It is not scientific for drug manufacturers to lump all central pains together, and allege global effectiveness, if the effectiveness is zero in the anterior cord patients. Lumping can create false ideas of therapeutic benefit. “Ideas must be distinct before reason can act upon them”–Thos. Jefferson. If ST pain is the problem, it may be of no benefit for the treating physician to go on a wild goose chase after meds that affect only posterior cord pain.

The first step has involved attempting to get more and more clinicians to speak of specific central pains and not to lump all together. The database has very strong evidence that pain which has traditionally been relegated to the posterior columns of the spinal cord (cramps, shooting pain, muscle pains) is in fact treatable by morphine, baclofen, and certain other drugs.

It also appears that claims of therapeutic benefit for pains carried in the anterior spinothalamic tracts are unverified, and possibly exaggerated. Nearly all benefit for anterior cord pain may well be due to nothing more than sedation, no matter what drug is utilized to achieve sedation.

Sedation is NOT pain relief. Because of this admitted viewpoint, we have sought to determine if evolving pain theory might provide some insight on WHY our survey respondents do NOT report actual PAIN RELIEF for ST tract pain, but DO report relief for posterior column pain.

A very interesting article by Vale et al in Nov 04 Brit J. Pharm shows some parallels. These researchers found that pentoxiffyline blocks hyperalgesic, hypernociceptive pain from injection of bradykinin, carageenan, and tumor necrosis factor (TNFalpha) but did NOT block pain from injection of interleukin1-beta and prostaglandin E2. This suggests that acidifying chemicals like IL1-beta and PGE2 work via different mechanisms from local irritants and neurotrophic growth factors like TNF.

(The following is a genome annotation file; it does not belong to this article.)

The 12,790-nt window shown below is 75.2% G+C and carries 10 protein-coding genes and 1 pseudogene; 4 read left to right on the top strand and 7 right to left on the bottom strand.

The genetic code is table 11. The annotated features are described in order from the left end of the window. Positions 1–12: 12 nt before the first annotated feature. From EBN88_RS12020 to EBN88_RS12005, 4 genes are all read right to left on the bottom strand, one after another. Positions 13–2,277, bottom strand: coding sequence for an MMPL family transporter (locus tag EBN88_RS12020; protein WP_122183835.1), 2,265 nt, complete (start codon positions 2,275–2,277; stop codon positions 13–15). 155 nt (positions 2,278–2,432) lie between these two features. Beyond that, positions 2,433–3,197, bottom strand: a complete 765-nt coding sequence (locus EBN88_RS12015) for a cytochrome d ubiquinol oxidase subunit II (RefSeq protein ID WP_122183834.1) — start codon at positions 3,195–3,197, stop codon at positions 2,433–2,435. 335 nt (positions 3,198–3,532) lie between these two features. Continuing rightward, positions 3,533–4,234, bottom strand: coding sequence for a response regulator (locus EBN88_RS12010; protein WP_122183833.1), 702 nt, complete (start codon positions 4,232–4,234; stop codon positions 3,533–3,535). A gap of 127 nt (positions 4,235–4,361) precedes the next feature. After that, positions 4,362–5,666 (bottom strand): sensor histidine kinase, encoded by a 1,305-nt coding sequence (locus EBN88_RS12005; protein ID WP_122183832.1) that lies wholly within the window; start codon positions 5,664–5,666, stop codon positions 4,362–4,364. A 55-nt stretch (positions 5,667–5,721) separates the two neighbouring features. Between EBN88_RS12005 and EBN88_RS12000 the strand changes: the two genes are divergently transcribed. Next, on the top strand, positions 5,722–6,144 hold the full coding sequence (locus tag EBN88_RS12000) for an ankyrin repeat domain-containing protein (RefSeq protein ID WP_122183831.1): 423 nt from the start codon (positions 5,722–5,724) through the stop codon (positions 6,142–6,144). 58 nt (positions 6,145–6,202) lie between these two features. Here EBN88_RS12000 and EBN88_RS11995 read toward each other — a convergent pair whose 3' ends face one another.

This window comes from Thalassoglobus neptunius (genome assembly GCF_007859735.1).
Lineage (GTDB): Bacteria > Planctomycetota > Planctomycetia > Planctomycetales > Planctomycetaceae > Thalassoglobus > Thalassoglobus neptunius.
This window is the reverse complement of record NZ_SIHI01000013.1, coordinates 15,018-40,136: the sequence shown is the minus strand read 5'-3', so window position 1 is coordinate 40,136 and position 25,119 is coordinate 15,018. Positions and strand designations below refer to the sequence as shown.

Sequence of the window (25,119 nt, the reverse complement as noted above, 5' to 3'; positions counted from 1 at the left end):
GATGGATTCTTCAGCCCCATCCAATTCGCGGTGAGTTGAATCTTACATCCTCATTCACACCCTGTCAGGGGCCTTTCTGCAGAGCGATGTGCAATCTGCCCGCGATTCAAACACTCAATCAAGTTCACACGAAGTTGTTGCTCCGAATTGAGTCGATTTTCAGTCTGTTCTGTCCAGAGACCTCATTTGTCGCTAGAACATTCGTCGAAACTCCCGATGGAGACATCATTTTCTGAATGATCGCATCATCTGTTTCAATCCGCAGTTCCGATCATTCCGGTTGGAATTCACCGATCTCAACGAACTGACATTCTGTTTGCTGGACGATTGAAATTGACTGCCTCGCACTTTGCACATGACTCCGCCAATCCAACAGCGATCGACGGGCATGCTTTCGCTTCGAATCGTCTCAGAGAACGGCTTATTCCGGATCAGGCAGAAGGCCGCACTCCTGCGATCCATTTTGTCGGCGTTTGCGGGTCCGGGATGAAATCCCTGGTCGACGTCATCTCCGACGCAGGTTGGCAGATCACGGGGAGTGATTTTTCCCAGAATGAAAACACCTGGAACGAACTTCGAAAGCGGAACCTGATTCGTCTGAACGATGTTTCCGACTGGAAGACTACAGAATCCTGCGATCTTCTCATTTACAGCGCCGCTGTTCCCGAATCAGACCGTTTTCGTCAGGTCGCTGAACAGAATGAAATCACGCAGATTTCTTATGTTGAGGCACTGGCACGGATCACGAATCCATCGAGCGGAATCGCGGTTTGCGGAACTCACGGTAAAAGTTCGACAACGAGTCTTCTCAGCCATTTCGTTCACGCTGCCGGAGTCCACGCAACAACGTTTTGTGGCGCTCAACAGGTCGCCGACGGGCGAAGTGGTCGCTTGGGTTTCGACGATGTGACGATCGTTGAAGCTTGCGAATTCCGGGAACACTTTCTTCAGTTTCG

Pentoxiffyline blockade of interleukin was NOT reversed by blockade of opiates with nalorphan. Interleukins have been found to regulate the Mu opiate receptor, suggesting a link. Morphine has a second effect; namely, it increases phosphorylation of CGRP which acts directly on the VR-1 channel. Thus, it is perfectly acceptable to find a different response between interleukin and morphine. Most CP patients do in fact have BOTH posterior and anterior cord pain, so we expect overlap chemically in most people. This overlap DOES NOT necessarily mean that the same medicine will benefit both posterior and anterior cord pain equally well.

If Vale’s work holds up, this is sn important step in identifying laboratory models for what is observed clinically, or at least seems to be demonstrated clinically from survey results here. Since those with anterior cord pain typically describe the pain as “like acid under my skin”, and the acidifying agents have been shown by Vale to behave differently from certain other pain chemicals, a different mechanism for anterior and posterior cord pain may become evident. At the very least, researchers should be aware of this possibility and consult CP patients for their input on the nature of specific pains, and NOT lump all the central pains together.